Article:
Welcome to Poetry.com

Poetry.com is a huge collection of poems from famous and amateur poets from around the world — collaboratively published by a community of authors and contributing editors.

Navigate through our poetry database by subjects, alphabetically or simply search by keywords. You can submit a new poem, discuss and rate existing work, listen to poems using voice pronunciation and even translate pieces to many common and not-so-common languages.

Rate this poem:(0.00 / 0 votes)

Elegy XI. He Complains How Soon the Pleasing Novelty of Life Is Over

To Mr. Jago.

Ah me, my Friend! it will not, will not last,
This fairy scene, that cheats our youthful eyes;
The charm dissolves; th' aerial music's past;
The banquet ceases, and the vision flies.

Where are the splendid forms, the rich perfumes?
Where the gay tapers, where the spacious dome?
Vanish'd the costly pearls, the crimson plumes,
And we, delightless, left to wander home!

Vain now are books, the sage's wisdom vain!
What has the world to bribe our steps astray?
Ere Reason learns by studied laws to reign,
The weaken'd passions, self-subdued, obey.

Scarce has the sun seven annual courses roll'd,
Scarce shown the whole that Fortune can supply,
Since, not the miser so caress'd his gold,
As I, for what it gave, was heard to sigh.

On the world's stage I wish'd some sprightly part,
To deck my native fleece with tawdry lace!
'Twas life, 'twas taste, and-oh! my foolish heart!
Substantial joy was fix'd in power and place.

And you, ye works of Art! allured mine eye,
The breathing picture, and the living stone:
'Though gold, though splendour, Heaven and Fate deny,
Yet might I call one Titian stroke my own!'

Smit with the charms of Fame, whose lovely spoil,
The wreath, the garland, fire the poet's pride,
I trimm'd my lamp, consumed the midnight oil-
But soon the paths of health and fame divide!

Oft, too, I pray'd; 'twas Nature form'd the prayer,
To grace my native scenes, my rural home;
To see my trees express their planter's care,
And gay, on Attic models, raise my dome.

But now 'tis o'er, the dear delusion's o'er!
A stagnant breezeless air becalms my soul;
A fond aspiring candidate no more,
I scorn the palm before I reach the goal.

O Youth! enchanting stage, profusely bless'd!
Bliss even obtrusive courts the frolic mind;
Of health neglectful, yet by health caress'd,
Careless of favour, yet secure to find.

Then glows the breast, as opening roses fair;
More free, more vivid, than the linnet's wing;
Honest as light, transparent e'en as air,
Tender as buds, and lavish as the Spring.

Not all the force of manhood's active might,
Not all the craft to subtle age assign'd,
Not Science shall extort that dear delight,
Which gay Delusion gave the tender mind.

Adieu, soft raptures! transports void of care!
Parent of raptures, dear Deceit, adieu!
And you, her daughters, pining with despair,
Why, why so soon her fleeting steps pursue?

Tedious again to curse the drizzling day!
Again to trace the wintry tracks of snow!
Or, soothed by vernal airs, again survey
The self-same hawthorns bud, and cowslips blow!

O Life! how soon of every bliss forlorn!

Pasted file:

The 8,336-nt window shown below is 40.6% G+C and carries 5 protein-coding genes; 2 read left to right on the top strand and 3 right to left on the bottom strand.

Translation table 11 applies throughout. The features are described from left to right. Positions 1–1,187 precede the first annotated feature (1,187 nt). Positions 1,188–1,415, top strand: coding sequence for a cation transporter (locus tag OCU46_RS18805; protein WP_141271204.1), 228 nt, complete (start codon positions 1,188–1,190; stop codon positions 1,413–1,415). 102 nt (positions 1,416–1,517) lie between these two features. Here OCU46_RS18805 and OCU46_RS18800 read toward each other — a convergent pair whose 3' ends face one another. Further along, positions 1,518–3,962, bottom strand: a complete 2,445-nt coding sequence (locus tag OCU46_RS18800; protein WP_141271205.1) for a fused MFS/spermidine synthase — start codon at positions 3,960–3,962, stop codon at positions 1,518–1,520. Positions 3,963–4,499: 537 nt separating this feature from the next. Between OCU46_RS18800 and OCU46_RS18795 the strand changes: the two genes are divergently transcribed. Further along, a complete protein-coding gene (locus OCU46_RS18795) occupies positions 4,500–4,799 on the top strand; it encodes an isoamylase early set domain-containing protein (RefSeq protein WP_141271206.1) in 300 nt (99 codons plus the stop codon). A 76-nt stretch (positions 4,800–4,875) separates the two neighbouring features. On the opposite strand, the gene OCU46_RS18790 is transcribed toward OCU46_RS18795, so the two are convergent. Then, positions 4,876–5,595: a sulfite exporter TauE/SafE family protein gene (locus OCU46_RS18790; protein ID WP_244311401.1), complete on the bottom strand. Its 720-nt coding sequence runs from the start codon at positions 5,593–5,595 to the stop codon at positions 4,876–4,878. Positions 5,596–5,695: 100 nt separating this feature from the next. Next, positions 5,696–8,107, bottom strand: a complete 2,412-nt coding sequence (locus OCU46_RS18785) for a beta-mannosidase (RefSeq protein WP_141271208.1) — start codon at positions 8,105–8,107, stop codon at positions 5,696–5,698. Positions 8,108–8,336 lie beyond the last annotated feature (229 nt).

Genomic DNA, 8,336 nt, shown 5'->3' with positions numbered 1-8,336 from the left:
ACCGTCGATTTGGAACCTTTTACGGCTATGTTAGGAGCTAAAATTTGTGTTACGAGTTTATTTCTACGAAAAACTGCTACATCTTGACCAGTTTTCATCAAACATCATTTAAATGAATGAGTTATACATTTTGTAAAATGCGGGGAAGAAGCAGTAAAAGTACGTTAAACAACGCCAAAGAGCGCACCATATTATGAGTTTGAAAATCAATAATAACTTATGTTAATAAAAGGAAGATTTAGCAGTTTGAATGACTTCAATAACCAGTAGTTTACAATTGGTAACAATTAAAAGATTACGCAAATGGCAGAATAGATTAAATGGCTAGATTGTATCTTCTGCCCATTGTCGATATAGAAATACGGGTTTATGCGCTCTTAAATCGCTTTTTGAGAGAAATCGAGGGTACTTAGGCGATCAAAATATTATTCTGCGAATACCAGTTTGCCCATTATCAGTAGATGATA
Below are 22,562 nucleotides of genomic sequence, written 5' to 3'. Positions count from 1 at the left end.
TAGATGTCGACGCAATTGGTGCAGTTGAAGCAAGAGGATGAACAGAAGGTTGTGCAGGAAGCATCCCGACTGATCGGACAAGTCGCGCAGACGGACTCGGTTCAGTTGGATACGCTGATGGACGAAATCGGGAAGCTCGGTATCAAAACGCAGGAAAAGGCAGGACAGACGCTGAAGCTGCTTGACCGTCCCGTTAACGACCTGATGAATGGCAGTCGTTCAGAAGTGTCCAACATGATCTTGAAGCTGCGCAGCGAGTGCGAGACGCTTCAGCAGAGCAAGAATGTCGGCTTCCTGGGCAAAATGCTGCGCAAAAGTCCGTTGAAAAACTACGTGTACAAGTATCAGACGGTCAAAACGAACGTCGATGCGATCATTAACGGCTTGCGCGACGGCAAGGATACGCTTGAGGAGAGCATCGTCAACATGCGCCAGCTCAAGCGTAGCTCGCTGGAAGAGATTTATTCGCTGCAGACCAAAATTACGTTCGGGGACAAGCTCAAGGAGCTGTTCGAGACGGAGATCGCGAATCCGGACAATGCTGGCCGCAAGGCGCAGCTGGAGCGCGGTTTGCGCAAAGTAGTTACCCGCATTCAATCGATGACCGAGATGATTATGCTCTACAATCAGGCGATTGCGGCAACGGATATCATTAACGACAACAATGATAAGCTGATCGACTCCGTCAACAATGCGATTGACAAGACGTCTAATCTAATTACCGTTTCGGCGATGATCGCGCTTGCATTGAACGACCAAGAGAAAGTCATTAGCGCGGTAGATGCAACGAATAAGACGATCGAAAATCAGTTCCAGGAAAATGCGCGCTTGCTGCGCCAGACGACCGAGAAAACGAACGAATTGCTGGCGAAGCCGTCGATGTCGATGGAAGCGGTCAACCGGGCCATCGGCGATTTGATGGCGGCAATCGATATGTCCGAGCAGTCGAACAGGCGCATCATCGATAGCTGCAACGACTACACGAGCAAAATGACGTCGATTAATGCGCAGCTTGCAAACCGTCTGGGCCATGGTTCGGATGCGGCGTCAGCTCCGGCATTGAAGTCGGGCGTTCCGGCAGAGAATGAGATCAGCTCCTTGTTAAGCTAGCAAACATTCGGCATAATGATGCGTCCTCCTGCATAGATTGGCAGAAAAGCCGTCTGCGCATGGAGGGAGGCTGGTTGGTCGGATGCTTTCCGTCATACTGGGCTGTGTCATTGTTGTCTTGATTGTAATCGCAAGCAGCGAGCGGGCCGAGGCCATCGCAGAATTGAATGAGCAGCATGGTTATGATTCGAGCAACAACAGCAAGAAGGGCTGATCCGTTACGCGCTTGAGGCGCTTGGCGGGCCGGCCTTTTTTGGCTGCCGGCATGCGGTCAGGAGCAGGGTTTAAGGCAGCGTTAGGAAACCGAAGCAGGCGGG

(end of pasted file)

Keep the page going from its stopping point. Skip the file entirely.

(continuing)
We start false joys, and urge the devious race;
A tender prey; that cheers our youthful morn,
Then sinks untimely, and defrauds the chase.

Font size:
Collection  Edit     

Submitted on May 13, 2011

2:28 min read

William Shenstone

William Shenstone was an English poet and one of the earliest practitioners of landscape gardening through the development of his estate, The Leasowes. more…

All William Shenstone poems | William Shenstone Books

FAVORITE (0 fans)

Discuss this William Shenstone poem with the community:



    Find a translation for this poem in other languages:

    Select another language:

    • - Select -
    • 简体中文 (Chinese - Simplified)
    • 繁體中文 (Chinese - Traditional)
    • Español (Spanish)
    • Esperanto (Esperanto)
    • 日本語 (Japanese)
    • Português (Portuguese)
    • Deutsch (German)
    • العربية (Arabic)
    • Français (French)
    • Русский (Russian)
    • ಕನ್ನಡ (Kannada)
    • 한국어 (Korean)
    • עברית (Hebrew)
    • Gaeilge (Irish)
    • Українська (Ukrainian)
    • اردو (Urdu)
    • Magyar (Hungarian)
    • मानक हिन्दी (Hindi)
    • Indonesia (Indonesian)
    • Italiano (Italian)
    • தமிழ் (Tamil)
    • Türkçe (Turkish)
    • తెలుగు (Telugu)
    • ภาษาไทย (Thai)
    • Tiếng Việt (Vietnamese)
    • Čeština (Czech)
    • Polski (Polish)
    • Bahasa Indonesia (Indonesian)
    • Românește (Romanian)
    • Nederlands (Dutch)
    • Ελληνικά (Greek)
    • Latinum (Latin)
    • Svenska (Swedish)
    • Dansk (Danish)
    • Suomi (Finnish)
    • فارسی (Persian)
    • ייִדיש (Yiddish)
    • հայերեն (Armenian)
    • Norsk (Norwegian)
    • English (English)


    Use the citation below to add this poem to your bibliography:


    "Elegy XI. He Complains How Soon the Pleasing Novelty of Life Is Over" Poetry.com. STANDS4 LLC, 2021. Web. 3 Aug. 2021. <https://www.poetry.com/poem/41549/elegy-xi.-he-complains-how-soon-the-pleasing-novelty-of-life-is-over>.

    Become a member!

    Join our community of poets and poetry lovers to share your work and offer feedback and encouragement to writers all over the world!

    Browse Poetry.com


    Are you a poetry master?

    "Twas brillig, and the slithy toves Did gyre and gimble in the wabe."
    • A. Lord Byron
    • B. Shel Silverstein
    • C. Dr. Seuss
    • D. Lewis Carroll

    Our favorite collection of

    Famous Poets